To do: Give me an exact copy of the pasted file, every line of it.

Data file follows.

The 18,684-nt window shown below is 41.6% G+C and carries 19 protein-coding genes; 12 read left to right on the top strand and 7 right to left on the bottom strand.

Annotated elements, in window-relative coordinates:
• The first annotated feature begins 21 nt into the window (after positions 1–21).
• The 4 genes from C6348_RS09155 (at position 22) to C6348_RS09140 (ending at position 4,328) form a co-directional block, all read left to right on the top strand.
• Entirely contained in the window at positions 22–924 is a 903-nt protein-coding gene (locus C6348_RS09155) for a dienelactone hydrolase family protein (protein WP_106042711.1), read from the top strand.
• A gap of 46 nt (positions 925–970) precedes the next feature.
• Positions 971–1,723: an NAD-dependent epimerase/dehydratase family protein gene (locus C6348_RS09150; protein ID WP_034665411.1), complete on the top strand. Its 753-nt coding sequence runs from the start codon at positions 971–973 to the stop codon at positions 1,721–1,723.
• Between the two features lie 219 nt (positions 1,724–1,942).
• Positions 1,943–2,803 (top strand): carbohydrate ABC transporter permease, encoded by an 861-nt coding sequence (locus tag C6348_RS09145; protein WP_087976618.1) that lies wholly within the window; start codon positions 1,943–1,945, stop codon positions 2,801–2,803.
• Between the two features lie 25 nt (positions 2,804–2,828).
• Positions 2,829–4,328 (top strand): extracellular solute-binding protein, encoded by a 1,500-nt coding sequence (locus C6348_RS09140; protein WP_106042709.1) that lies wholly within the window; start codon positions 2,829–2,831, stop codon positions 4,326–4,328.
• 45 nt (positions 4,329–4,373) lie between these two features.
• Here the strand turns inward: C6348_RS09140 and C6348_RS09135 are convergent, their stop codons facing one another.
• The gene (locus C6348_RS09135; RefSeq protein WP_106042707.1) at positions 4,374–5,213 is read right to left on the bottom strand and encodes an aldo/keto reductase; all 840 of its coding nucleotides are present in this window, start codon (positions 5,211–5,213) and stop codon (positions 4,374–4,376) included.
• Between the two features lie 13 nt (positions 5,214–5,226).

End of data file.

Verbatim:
The 18,684-nt window shown below is 41.6% G+C and carries 19 protein-coding genes; 12 read left to right on the top strand and 7 right to left on the bottom strand.

Annotated elements, in window-relative coordinates:
• The first annotated feature begins 21 nt into the window (after positions 1–21).
• The 4 genes from C6348_RS09155 (at position 22) to C6348_RS09140 (ending at position 4,328) form a co-directional block, all read left to right on the top strand.
• Entirely contained in the window at positions 22–924 is a 903-nt protein-coding gene (locus C6348_RS09155) for a dienelactone hydrolase family protein (protein WP_106042711.1), read from the top strand.
• A gap of 46 nt (positions 925–970) precedes the next feature.
• Positions 971–1,723: an NAD-dependent epimerase/dehydratase family protein gene (locus C6348_RS09150; protein ID WP_034665411.1), complete on the top strand. Its 753-nt coding sequence runs from the start codon at positions 971–973 to the stop codon at positions 1,721–1,723.
• Between the two features lie 219 nt (positions 1,724–1,942).
• Positions 1,943–2,803 (top strand): carbohydrate ABC transporter permease, encoded by an 861-nt coding sequence (locus tag C6348_RS09145; protein WP_087976618.1) that lies wholly within the window; start codon positions 1,943–1,945, stop codon positions 2,801–2,803.
• Between the two features lie 25 nt (positions 2,804–2,828).
• Positions 2,829–4,328 (top strand): extracellular solute-binding protein, encoded by a 1,500-nt coding sequence (locus C6348_RS09140; protein WP_106042709.1) that lies wholly within the window; start codon positions 2,829–2,831, stop codon positions 4,326–4,328.
• 45 nt (positions 4,329–4,373) lie between these two features.
• Here the strand turns inward: C6348_RS09140 and C6348_RS09135 are convergent, their stop codons facing one another.
• The gene (locus C6348_RS09135; RefSeq protein WP_106042707.1) at positions 4,374–5,213 is read right to left on the bottom strand and encodes an aldo/keto reductase; all 840 of its coding nucleotides are present in this window, start codon (positions 5,211–5,213) and stop codon (positions 4,374–4,376) included.
• Between the two features lie 13 nt (positions 5,214–5,226).